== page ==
Early diagnosis and treatment are very important. There have been dramatic strides over the last three decades in the treatment of congestive heart failure. It was once thought that heart damage could not be reversed. We now know that this is not true.
Medication and treatments
There are at least five classes of medication that have clearly been shown to decrease symptoms of heart failure, improve the heart’s pumping function (ejection fraction) and increase survival rates.
In addition, there are treatments for heart valve disease and blocked arteries, both of which can weaken the heart muscle. Adequate blood flow to the heart can be restored. Certain pacemakers can help improve heart function, and implantable defibrillators can treat potentially dangerous heart rhythms that can accompany a weakened heart muscle and congestive heart failure.
Teamwork, exercise and diet
Treatment of CHF may be the best example in medicine where optimal outcomes are achieved by the patient and physician working together.
The patient’s role in this partnership is crucial. Here’s what patients can do to feel better and make sure their treatment is as effective as possible:
- The single most critical thing is to avoid dietary salt (sodium). Sodium consumption directly relates to fluid retention, which can tax a weakened heart.
- Weigh themselves daily to monitor their fluid status and weight, and report changes as soon as possible to their care team.
- Take medications as directed and see their doctor for regular checkups to stay on top of the disease.
- Get cardiac rehabilitation early and exercise regularly thereafter. Exercise has clearly been shown to decrease symptoms, optimize physical conditioning around an imperfect heart and prolong life.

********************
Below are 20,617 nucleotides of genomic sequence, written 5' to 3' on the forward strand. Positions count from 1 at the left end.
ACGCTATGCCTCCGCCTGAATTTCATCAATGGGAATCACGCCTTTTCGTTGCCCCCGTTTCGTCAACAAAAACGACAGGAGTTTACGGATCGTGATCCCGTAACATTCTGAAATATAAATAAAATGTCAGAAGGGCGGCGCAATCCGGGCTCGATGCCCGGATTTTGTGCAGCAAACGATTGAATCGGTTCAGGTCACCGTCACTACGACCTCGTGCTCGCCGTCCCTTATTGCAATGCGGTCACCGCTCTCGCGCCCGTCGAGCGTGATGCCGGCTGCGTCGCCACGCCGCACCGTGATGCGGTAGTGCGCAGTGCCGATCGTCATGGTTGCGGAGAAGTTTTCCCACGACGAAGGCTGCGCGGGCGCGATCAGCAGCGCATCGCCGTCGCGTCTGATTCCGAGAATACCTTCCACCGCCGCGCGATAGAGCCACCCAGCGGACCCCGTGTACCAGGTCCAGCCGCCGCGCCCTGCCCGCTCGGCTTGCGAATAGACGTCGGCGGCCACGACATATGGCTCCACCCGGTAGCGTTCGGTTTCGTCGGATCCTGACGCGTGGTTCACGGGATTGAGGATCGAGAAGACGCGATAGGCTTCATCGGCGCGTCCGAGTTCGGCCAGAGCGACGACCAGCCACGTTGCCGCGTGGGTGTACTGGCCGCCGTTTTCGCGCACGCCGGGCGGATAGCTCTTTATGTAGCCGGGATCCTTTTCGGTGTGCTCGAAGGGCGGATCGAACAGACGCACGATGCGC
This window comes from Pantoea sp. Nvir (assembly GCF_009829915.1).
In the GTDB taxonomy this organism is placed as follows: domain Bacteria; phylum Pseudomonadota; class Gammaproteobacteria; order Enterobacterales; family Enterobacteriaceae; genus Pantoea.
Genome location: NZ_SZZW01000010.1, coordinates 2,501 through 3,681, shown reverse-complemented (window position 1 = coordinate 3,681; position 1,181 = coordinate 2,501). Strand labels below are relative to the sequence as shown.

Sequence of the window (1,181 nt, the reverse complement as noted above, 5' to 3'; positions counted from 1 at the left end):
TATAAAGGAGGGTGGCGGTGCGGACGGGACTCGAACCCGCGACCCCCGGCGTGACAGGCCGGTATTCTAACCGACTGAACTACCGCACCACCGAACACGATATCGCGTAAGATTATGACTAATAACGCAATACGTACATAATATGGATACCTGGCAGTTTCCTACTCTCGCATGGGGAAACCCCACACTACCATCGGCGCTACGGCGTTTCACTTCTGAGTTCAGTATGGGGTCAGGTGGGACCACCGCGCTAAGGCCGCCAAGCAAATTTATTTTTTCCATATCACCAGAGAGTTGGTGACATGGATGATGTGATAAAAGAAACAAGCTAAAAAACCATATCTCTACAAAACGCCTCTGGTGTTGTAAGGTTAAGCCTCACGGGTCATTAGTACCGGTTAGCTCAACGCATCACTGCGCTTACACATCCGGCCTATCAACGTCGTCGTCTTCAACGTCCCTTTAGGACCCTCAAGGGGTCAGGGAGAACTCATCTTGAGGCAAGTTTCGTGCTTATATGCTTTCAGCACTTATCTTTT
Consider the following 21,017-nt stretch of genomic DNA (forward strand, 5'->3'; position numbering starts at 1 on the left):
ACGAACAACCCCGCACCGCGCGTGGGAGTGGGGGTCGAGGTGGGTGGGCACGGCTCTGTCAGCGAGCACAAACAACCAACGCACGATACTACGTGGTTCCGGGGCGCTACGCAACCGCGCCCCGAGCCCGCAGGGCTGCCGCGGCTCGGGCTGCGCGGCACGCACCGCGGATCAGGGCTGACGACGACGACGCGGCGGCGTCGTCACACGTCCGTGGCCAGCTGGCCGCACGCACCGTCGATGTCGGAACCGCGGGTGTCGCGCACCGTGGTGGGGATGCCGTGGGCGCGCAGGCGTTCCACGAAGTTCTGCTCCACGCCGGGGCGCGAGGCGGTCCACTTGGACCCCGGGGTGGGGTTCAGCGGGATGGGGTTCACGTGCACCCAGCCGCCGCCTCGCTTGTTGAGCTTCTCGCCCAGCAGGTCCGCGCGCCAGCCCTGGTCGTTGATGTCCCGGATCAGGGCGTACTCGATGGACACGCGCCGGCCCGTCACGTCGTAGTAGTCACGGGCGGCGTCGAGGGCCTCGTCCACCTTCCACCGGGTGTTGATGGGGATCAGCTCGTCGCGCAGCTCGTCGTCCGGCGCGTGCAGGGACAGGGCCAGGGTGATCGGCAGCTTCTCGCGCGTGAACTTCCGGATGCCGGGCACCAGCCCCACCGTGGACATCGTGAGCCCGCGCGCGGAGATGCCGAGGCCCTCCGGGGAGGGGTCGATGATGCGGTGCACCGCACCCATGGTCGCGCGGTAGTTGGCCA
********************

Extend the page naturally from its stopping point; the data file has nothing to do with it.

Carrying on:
- Lose weight, maintain an optimal weight and maintain a healthy diet and lifestyle. All are critically important to long-term symptom relief and survival.
Living longer and better
There are many diseases that can masquerade as congestive heart failure. All that swells is not heart failure. In addition to conventional forms of heart failure, there also are similar conditions caused by a stiff heart muscle and secondary heart problems caused by chronic lung conditions. Most of these can be treated.
Fortunately, we now know the importance of early diagnosis and treatment for CHF. For patients, there is a bright side to congestive heart failure that was not there in decades past. This is manifested not only in living longer but in living better. A fulfilling, symptom-free life is achievable.
To learn more about congestive heart failure or to schedule a consultation about CHF or another potential heart condition, find heart and vascular services near you.
Download our free booklet, Living with Congestive Heart Failure:
(Compiled and reviewed by the Regional Cardiac Education Committee, Education Committee, clinical staff and physicians in Providence Health & Services' Portland Service Area.)